6. 6. Industrial Engineering Letters www.iiste.orgISSN 2224-6096 (print) ISSN 2225-0581 (online)Vol 1, No.2, 2011 Step 1. Read the system data. Set the initial temperature, final temperature, annealing schedule and solution generator. Step 2. Initially generate a solution randomly which represents the sizes of the DG units at given locations. Step 3. Evaluate energy value of this solution by using the formula Energy = 1/(1+Real Power Loss) (11) Step 4. From current solution, generate a random successor solution. Step 5. Evaluate energy value of new solution by using equation 11. Step 6. If the fitness value of new solution is less than current solution set the new solution as current solution and go to step 8. Step 7. Otherwise generate a number r randomly between 0 and 1. If r is less than the probability given by equation 10 the solution is accepted and set that solution as current solution. Step 8. Adjust temperature as per cooling schedule. If the stopping criterion is met stop and print results. Step 9. Otherwise with the current solution go to step 3.4.3. Assigned Values for Various Parameters of SAThe assigned values for various parameters of SA method are as follows.  Initial temperature =1  Final temperature = 1e-8  Annealing Schedule = 0.8*T  Maximum rejections iterations = 1000  maximum Iterations = 10000  maximum Success Iterations = 30  Boltzmann Constant (k) = 1.65. Results And DiscussionFirst load flow is conducted for IEEE 33 bus test system (M. E. Baran et al 1989). The power loss due toactive component of current is 136.9836 kW and power loss due to reactive component of the current is66.9252 kW. Optimal DG locations are identified based on the DSI values. For this 33 bus system, Fouroptimal locations are identified. The candidate locations with their DSI values are given in Table 2.The locations determined by Fuzzy method for DG placement are 6,15,25,32.With these locations, sizesof DGs are determined by using SA Algorithm described in section 4. The sizes of DGs are dependent onthe number of DG locations. Generally it is not possible to install many DGs in a given radial system.Here 4 cases are considered. In case I only one DG installation is assumed. In case II two DGs, in case IIIthree DGS and in the last case four DGs are assumed to be installed. DG sizes in the four optimal locations,total real power losses before and after DG installation for four cases are given in Table 3. Table 2: Buses with DSI values Bus No. DSI 32 .92 30 .7982 31 .75 18 .75 Table 3: Results of IEEE 33 bus system.59 | P a g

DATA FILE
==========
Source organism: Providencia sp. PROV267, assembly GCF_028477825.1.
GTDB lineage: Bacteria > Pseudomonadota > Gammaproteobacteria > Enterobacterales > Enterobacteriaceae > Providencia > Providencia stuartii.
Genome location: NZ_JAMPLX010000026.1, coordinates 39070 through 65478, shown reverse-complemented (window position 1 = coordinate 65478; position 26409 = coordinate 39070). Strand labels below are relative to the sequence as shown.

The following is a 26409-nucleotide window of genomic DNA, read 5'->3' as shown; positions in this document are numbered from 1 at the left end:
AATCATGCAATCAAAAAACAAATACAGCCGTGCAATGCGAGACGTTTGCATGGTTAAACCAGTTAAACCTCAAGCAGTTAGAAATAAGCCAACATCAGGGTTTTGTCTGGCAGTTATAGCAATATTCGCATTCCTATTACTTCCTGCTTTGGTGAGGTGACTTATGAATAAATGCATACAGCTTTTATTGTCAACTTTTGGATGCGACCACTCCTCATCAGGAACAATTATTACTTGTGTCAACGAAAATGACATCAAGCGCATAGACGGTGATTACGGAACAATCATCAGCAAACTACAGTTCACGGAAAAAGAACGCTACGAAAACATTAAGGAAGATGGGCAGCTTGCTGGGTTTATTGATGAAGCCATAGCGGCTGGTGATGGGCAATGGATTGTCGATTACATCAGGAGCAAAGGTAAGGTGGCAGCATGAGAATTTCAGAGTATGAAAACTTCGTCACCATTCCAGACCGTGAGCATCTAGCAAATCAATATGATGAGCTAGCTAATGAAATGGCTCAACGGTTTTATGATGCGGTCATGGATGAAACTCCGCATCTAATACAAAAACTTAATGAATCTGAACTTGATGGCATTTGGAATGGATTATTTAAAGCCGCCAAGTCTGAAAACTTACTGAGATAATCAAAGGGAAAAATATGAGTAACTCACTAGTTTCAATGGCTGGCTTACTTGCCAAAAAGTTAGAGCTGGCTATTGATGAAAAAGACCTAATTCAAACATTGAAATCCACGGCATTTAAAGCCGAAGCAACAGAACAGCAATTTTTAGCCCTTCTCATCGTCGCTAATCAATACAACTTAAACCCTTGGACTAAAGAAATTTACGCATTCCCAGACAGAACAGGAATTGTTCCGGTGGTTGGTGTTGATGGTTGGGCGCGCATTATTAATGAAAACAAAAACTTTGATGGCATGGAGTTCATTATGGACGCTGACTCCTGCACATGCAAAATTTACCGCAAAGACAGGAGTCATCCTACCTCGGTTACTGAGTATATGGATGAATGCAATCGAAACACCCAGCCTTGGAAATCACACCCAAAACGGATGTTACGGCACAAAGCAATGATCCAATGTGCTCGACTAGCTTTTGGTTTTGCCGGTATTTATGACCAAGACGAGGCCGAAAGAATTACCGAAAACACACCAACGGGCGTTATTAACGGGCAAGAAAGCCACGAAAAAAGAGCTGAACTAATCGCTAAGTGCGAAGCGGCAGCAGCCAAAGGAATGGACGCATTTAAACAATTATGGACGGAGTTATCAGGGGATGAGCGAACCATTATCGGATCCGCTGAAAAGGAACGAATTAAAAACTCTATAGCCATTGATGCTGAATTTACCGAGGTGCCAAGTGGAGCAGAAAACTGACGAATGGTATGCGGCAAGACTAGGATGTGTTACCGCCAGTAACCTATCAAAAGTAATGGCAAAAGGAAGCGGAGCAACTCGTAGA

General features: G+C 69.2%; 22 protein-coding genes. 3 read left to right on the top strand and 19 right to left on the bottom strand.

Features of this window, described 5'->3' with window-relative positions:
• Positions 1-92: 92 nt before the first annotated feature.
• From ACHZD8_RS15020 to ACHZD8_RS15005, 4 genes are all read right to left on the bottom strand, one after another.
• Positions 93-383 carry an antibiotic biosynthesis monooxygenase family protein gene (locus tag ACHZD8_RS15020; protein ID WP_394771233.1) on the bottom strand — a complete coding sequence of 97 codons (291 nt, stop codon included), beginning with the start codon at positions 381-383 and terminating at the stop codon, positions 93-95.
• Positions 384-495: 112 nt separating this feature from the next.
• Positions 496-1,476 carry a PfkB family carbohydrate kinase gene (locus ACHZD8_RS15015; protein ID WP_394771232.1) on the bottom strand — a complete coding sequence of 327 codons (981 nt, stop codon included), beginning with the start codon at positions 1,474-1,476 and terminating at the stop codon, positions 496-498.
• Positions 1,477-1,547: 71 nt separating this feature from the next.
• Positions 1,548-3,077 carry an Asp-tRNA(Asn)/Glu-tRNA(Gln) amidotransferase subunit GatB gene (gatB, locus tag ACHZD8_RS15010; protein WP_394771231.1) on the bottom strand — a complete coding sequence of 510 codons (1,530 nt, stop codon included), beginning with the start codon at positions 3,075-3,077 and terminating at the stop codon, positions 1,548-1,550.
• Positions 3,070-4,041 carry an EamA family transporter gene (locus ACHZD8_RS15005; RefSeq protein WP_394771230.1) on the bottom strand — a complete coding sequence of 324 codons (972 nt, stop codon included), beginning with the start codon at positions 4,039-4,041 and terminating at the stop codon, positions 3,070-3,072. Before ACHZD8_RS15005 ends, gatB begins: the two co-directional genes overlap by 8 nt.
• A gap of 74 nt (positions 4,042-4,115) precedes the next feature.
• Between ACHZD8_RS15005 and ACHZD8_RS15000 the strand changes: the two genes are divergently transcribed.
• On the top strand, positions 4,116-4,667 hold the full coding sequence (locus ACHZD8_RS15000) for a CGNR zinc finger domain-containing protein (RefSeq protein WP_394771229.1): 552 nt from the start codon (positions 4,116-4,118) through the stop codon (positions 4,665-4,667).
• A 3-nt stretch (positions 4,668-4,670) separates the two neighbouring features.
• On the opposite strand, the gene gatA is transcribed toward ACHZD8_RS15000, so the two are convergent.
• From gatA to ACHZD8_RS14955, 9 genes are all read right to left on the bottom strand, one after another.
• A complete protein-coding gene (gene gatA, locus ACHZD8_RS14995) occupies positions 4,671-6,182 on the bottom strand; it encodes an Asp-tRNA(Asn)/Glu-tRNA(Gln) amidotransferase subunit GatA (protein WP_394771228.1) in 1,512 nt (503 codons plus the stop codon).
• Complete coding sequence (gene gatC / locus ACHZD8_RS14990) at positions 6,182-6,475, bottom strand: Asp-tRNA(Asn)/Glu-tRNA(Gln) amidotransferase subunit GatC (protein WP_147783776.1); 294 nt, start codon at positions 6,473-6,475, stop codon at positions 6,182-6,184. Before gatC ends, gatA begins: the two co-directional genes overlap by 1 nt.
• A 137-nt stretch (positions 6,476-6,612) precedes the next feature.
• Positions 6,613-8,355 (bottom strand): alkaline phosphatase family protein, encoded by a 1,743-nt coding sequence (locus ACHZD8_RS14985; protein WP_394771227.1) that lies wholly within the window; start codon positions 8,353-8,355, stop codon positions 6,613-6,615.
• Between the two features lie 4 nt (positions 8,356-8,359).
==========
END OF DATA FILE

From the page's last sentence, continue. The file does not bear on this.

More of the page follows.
7. 7. Industrial Engineering Letters www.iiste.orgISSN 2224-6096 (print) ISSN 2225-0581 (online)Vol 1, No.2, 2011 bus DG Total losses before loss after DG saving/Case Saving locations sizes(Mw) Size(MW) DG installation installation DG size (Kw) (Kw) (Kw) I 32 1.2931 1.2931 203.9088 127.0919 76.817 59.405 32 0.3836 II 1.5342 203.9088 117.3946 86.5142 56.39 30 1.1506 32 0.2701 III 30 1.1138 1.5342 203.9088 117.3558 86.553 56.41 31 0.1503 32 0.2701 30 0.8233 IV 1.8423 203.9088 90.292 113.6166 61.67 31 0.1503 18 0.5986The last column in Table 3 represents the saving in kW for 1 MW DG installation. The case with greaterratio is desirable. As the number of DGs installed is increasing the saving is also increasing. In case4maximum saving is achieved but the number of DGs is four. Though the ratio of saving to DG size ismaximum of all cases which represent optimum solution but the number of DGs involved is four so it is noteconomical by considering the cost of installation of 4 DGs. But in view of reliability, quality and futureexpansion of the system it is the best solution.Table 4 shows the minimum voltage and % improvement in minimum voltage compared to base case for allthe four cases. In all the cases voltage profile is improved and the improvement is significant. The voltageprofile for all cases is shown in Figure 4. Table 4: Voltage improvement with DG placement case No. Bus No. Min % Voltage change Base case 18 0.9118 Case I 18 0.9314 2.149 Case II 18 0.9349 2.533 Case III 18 0.9349 2.533 Case IV 14 0.9679 6.153Table 5 shows % improvements in power loss due to active component of branch current, reactivecomponent of branch current and total active power loss of the system in the four cases considered. Theloss due to active component of branch current is reduced by more than 54% in least and nearly 79% at best.Though the aim is reducing the PLa loss, the PLr loss is also reducing due to improvement in voltageprofile. From Table 5 it is observed that the total real power loss is reduced by 38% in case 1 and 56% incase 4.60 | P a g